2023 WCID: Inspirational Calls To Grow Creativity Resonate Across Africa


On Friday, 21 April, World Creativity and Innovation Day(WCID) was celebrated globally. Although Nigeria was not at the forefront in this year’s celebration, activities to mark this special UN day in 2023 was handled with a higher level of seriousness in many countries across the continent.

Innotivity Institute based in South Africa championed the promotion of creativity within the continentand beyond,  by organizing events in South Africa, Nigeria, Ukraine, and the US.

WCID is a United Nations Day of Observance in its 23rd year. In most circles, it has grown into a full week-long celebration called World Creativity & Innovation Week (WCIW),

Both the day and week are created to promote the main goal behind the celebration of this day which is to encourage multidisciplinary thinking both at individual and group levels.

World Creativity and Innovation Day was founded on May 25, 2001, in Toronto, Canada. However, it came into existence after the UN General Assembly adopted a resolution to celebrate the day on April 27, 2017. The first World Creativity and Innovation Day was celebrated in 2018.

The UN-designated April 21 is to be celebrated as World Creativity and Innovation Day with an aim to educate people about the role of creativity and innovation in different aspects of human development.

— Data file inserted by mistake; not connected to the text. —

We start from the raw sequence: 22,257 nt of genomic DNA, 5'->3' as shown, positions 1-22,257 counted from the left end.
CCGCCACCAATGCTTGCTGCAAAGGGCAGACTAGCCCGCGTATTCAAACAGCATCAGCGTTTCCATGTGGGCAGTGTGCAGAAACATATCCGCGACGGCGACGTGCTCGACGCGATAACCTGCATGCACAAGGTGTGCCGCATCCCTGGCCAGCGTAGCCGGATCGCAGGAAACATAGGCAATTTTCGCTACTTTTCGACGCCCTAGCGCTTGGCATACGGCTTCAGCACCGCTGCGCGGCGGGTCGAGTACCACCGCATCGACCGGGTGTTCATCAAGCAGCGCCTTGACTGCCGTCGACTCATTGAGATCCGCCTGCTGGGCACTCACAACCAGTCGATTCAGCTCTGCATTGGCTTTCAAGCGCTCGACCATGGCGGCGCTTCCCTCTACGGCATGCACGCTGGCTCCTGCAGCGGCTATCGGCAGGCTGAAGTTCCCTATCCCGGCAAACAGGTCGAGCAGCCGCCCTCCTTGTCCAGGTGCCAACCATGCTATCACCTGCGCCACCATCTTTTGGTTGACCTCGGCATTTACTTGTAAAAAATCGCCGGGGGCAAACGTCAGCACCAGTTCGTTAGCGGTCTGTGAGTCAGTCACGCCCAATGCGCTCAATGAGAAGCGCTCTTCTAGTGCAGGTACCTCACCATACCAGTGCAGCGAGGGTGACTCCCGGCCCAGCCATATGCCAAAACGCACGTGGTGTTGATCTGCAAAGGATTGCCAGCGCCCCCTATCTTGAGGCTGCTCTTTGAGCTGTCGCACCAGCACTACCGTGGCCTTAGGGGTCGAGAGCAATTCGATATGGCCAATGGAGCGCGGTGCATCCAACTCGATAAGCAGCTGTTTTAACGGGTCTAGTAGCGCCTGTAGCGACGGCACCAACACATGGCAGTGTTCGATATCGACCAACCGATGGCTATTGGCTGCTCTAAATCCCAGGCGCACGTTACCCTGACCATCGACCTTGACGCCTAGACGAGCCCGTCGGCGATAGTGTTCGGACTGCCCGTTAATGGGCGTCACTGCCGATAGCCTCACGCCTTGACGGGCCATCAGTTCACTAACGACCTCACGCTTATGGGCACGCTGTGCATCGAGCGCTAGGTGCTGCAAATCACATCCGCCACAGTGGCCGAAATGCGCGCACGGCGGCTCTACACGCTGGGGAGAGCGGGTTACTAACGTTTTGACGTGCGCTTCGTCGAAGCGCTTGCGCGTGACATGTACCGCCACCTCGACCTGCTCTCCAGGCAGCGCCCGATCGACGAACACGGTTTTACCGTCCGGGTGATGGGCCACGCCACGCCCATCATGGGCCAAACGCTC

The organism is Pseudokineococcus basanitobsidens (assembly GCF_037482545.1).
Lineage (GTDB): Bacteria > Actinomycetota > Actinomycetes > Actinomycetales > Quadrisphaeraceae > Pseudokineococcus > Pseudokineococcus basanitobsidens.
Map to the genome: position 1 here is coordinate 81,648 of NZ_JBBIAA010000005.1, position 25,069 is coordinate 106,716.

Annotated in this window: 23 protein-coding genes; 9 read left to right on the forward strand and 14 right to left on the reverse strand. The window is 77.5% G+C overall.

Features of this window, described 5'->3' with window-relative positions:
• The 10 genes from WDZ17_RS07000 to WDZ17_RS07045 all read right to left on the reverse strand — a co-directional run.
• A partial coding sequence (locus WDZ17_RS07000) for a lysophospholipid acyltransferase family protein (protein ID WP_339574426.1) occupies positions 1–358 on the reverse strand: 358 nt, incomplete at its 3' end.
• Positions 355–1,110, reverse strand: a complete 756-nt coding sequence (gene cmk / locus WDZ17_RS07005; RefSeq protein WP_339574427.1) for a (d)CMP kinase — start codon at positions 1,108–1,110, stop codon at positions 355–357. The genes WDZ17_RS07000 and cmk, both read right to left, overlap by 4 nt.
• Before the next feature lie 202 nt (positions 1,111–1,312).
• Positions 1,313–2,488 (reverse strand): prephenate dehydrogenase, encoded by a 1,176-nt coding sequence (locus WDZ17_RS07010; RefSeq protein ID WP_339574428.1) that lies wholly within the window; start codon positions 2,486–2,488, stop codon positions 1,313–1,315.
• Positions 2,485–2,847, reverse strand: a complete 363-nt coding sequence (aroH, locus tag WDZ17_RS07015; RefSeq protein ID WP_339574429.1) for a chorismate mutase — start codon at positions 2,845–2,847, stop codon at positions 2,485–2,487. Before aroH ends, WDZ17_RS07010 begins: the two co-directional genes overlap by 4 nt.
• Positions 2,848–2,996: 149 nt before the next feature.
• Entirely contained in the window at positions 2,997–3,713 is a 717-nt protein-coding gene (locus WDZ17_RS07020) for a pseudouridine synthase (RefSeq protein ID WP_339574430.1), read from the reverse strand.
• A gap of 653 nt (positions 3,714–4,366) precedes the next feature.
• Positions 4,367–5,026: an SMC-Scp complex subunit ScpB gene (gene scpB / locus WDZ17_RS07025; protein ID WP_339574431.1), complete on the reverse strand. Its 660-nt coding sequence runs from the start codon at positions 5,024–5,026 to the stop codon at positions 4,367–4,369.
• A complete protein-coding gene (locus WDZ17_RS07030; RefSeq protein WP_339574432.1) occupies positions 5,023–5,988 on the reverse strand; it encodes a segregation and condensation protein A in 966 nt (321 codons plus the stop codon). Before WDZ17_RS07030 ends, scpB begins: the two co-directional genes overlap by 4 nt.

Since there is no universal understanding of creativity, the concept is open to different interpretations in various fields like problem-solving in the context of social, economic, and sustainable development, artistic expression, and much more. According to the UN general assembly, creativity and culture not only create an economic value but also add a non-monetary value to lives. This eventually contributes to social development.

The Innotivity Institute kicked off its commemorations on the first day of WCIW with a thought leadership piece written by Michael Lee, the director of the Innotivity Institute and one of three African Advisory Board members of WCID.

In line with this year’s theme, Lee also gave a talk on The source of creative inspiration. in a Masterclass on Creative Enterprise for the entertainment and tech industries in Nigeria. The second,lecture of the Creativity and Innovation Week was hosted by the Krok Business School in Kiev, Ukraine.

Still in Nigeria, at a programme organized by Radio Nigeria, on the 2023 World Creativity and Innovation Day, with the theme “step out and innovate,” a financial expert, Mr. Paddy Anyatonwu, advised in-coming Nigerian leaders at various levels of governance to create the enabling environment for citizens to harness their creative and innovative capabilities.